Rarely, another man would come in and use the same account. He was tall, well over 6 feet, pinkey red skin with white hair and a respectable sized older man gut. The two could have been the same age, or the white guy could have easily been as much as 20 years older than the black guy. It was difficult to tell. The white guy was usually wearing a tan wool suit with no tie, and he usually (but not always) took a slim, black, expensive looking cell phone out of of his inside breast pocket and spoke quietly to someone on the other end before checking out his rentals. It took me happening to see him slip confidently into the driver’s seat of the same old Jaguar to go back and realize they were both on the same account.

And just so you don’t think that this relationship is a product of my finals-addled brain, I will tell you about the time they both came in at once. It was raining, it had been raining hard for what seemed like days. It was night, and unusually dark under the clouds. The little guy came in, wandered around and selected his movies. When he got to the counter, he made his call as usual. That particular Blockbuster was never crowded, even on rainy ‘rent a movie and stay in’ type nights, so I had no concern with the time it took to make the call, which in this instance seemed to be quite awhile. There was a lot more discussion than usual, and just as the back and forth became hastey and strained, the call ended and my customer looked expectant, but not at me. Shortly the tall man came through the door looking tired, but not angry and joined the other man at the counter. He picked up the movies, seemed focused on one in particular, an R rated action film that he frowned at. Using the counter and the tall man’s gut for leverage, the smaller strained upwards. He looked up at his companion, said something that I don’t remember, but which was close to pleading, and got a “yes” for his troubles. The older man, having conceded, handed me the movies with one hand draped easily on the little man’s shoulders. They left together smiling.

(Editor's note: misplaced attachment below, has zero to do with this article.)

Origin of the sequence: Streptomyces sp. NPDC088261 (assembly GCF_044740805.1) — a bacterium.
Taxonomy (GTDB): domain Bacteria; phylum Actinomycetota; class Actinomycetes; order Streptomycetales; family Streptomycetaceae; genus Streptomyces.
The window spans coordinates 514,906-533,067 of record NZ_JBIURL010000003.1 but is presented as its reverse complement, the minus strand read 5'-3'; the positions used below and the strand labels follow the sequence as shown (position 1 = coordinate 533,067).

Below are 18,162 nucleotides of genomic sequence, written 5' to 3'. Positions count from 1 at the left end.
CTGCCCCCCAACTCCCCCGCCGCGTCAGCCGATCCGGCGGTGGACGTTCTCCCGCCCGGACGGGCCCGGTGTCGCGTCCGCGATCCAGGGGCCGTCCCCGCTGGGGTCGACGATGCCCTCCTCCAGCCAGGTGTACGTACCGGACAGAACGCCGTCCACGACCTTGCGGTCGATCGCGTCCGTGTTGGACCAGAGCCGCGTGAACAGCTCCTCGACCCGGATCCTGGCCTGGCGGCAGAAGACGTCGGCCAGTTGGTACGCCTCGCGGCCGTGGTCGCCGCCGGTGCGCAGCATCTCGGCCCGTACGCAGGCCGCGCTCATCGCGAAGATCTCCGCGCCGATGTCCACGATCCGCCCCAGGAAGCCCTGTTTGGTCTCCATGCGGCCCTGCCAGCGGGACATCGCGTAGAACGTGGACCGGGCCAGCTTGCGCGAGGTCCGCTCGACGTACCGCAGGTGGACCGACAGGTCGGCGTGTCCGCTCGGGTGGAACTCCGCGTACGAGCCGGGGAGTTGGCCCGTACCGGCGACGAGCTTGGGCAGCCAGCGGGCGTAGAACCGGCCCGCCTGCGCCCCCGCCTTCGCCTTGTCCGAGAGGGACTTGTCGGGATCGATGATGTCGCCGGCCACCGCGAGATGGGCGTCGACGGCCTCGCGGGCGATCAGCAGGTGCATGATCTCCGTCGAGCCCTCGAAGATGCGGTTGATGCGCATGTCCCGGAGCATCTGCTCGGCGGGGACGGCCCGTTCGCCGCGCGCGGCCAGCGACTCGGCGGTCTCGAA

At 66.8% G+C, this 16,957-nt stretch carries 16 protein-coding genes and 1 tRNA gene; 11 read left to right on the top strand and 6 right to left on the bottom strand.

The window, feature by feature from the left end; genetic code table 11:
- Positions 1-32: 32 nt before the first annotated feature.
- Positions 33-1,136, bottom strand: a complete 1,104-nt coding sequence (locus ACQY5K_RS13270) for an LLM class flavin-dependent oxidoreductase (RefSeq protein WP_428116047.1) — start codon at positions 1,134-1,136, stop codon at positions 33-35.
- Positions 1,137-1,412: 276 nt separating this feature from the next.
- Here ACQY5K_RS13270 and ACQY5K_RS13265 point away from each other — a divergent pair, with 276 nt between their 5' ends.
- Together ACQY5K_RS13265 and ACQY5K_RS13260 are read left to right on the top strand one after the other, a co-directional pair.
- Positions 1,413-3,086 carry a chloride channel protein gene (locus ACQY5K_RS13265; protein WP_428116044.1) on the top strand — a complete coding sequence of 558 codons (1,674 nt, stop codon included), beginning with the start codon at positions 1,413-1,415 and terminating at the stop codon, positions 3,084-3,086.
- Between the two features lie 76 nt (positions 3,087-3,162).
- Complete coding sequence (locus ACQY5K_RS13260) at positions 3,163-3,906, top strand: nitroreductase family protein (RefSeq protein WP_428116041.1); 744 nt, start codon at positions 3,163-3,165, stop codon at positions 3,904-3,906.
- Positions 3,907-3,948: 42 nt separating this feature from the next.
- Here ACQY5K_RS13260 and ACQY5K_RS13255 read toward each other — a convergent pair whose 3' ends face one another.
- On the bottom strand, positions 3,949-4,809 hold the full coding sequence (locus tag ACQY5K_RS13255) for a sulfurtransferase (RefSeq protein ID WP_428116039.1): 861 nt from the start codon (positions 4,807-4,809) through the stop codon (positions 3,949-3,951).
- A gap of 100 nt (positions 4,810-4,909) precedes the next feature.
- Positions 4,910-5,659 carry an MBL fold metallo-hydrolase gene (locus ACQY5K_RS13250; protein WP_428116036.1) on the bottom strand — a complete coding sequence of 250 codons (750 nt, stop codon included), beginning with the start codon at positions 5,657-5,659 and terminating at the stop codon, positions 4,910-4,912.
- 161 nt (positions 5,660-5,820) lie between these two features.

All told, I worked for Blockbuster 2 years, and in that time I noticed a shift in the Webster couple. More and more the tall man came in, once or twice I got the impression that his companion was sick. I would like to say something significant about their movie selection, that it started to tend toward the fantastical, the type of movies people watch to forget their lives about, but all movies are that way for someone, and honestly I have no memory as to what they rented with the single exception of the R rated action film from the one rainy night when they were both in my store together. As you know, the company crumbled. That small, uninhabited location was one of the first to go. I worked in two other stores after that, but never saw TWF again. I used to joke about what kind of personal ad that relationship got started on, and I honestly thought this post would be something along those lines, but I guess my fingers had other ideas, because it seems like I typed up a sort of love story instead. In the arrogance of youth, I scoffed at the significance of companionship. I thought of myself as an island, and my fellow humans as either competition or congestion. Looking back from not so far away I think that maybe it’s nice to have someone to watch movies with… and to pretend to be a sitcom dad and son while you fuck in the mock-up of a 1980’s living room, 4th wall conveniently missing.

What? Variety is the spice, you guys!